Workers win equality for same-sex spouses

July 15, 2018

On July 15, 1996 federal government workers in same-sex relationships finally received the same workplace benefits as their co-workers had been receiving for partners and spouses of the opposite gender. Equal access to pension, health care, dental and other spousal benefits was finally won after years of struggle by lesbian, gay and bisexual workers who, backed by their unions, took action in the courts, at human rights tribunals and in the streets.

Stanley Moore and Dale Akerstrom were both employees of the federal government. Moore was a Foreign Service Officer, employed by the Department of External Affairs, while Akerstrom was working for the Canadian Employment and Immigration Commission.

In 1991, Moore was posted to the Canadian Embassy in Indonesia. When he applied for spousal benefits related to the move for his partner, Pierre Soucy, he was denied on the grounds that Soucy was not considered a spouse because he was the same gender as Moore.

In 1992, Akerstrom applied to change his benefit status from single to family to make his partner, Alexander Dias, his beneficiary for death benefits and his spouse under the Public Service Health Care Plan. He was denied because, under the terms of the plans, spouse was defined as a person of the opposite gender.

Both men filed complaints with the Canadian Human Rights Commission, which ruled in their favour, based on a 1992 ruling by the Ontario Court of Appeal (in the case of Haig v. Canada) that deemed discrimination based on sexual orientation to be prohibited under section 15 of the Canadian Charter of Rights and Freedoms.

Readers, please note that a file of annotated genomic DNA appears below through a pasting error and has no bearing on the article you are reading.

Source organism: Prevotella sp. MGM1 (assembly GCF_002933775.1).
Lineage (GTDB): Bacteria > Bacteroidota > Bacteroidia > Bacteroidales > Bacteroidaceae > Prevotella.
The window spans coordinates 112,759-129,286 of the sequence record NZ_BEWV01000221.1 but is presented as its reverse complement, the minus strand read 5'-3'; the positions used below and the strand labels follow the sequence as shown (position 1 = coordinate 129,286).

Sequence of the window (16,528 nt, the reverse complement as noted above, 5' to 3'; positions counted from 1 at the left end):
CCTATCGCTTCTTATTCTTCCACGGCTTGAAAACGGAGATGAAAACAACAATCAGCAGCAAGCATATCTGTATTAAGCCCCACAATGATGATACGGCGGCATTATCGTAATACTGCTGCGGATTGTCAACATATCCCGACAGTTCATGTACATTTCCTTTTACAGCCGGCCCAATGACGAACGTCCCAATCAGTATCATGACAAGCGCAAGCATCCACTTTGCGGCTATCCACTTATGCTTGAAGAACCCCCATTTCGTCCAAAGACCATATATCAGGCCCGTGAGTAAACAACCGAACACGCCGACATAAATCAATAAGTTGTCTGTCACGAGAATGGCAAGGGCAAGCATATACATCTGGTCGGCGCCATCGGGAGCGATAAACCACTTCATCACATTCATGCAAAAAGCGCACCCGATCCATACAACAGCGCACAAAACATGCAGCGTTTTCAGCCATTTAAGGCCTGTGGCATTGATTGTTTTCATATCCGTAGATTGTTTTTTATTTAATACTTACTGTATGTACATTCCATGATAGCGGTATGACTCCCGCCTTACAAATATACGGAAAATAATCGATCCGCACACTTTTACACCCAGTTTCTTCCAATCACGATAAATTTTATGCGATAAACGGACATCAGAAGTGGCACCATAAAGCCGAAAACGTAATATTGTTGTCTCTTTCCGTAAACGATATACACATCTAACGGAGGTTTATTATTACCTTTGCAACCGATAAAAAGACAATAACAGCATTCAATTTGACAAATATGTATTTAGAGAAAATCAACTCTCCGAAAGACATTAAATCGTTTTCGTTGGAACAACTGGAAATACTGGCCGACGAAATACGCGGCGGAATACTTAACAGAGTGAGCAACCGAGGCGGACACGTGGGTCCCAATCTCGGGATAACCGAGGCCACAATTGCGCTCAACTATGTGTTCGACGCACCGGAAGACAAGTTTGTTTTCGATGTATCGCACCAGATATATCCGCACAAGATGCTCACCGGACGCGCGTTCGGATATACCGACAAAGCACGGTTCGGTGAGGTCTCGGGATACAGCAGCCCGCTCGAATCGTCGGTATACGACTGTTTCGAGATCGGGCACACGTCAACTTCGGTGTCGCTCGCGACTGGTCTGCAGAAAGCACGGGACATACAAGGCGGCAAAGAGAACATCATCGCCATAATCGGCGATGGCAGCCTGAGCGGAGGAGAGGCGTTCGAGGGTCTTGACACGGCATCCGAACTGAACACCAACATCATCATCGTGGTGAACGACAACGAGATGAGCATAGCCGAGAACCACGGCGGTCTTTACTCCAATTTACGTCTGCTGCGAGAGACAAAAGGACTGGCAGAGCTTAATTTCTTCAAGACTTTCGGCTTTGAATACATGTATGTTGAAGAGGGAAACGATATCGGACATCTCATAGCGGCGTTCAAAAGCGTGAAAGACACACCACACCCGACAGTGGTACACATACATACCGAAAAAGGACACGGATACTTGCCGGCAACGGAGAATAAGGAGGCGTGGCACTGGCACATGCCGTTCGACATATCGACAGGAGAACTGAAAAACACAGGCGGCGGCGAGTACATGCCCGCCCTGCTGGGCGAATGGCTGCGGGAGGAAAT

The ruling stated it was “crystal clear that the law is that denial of the extension of employment benefits to a same-sex partner which would otherwise be extended to opposite-sex common-law partners is discrimination on the prohibited ground of sexual orientation.” The federal government was found to have discriminated against Moore and Akerstrom, was ordered to stop using the definition of spouse and to compensate both men.

In another case, Egan v. Canada, the Supreme Court unanimously endorsed a lower court’s finding that sexual orientation is a prohibited ground of discrimination under s. 15 of the Charter.

The federal government was out of options. In May of 1996, legislation was passed to amend the Canadian Human Rights Act by including “sexual orientation” to its list of prohibited grounds of discrimination. That change came into force on July 15, giving all federal government workers the same rights to benefits.

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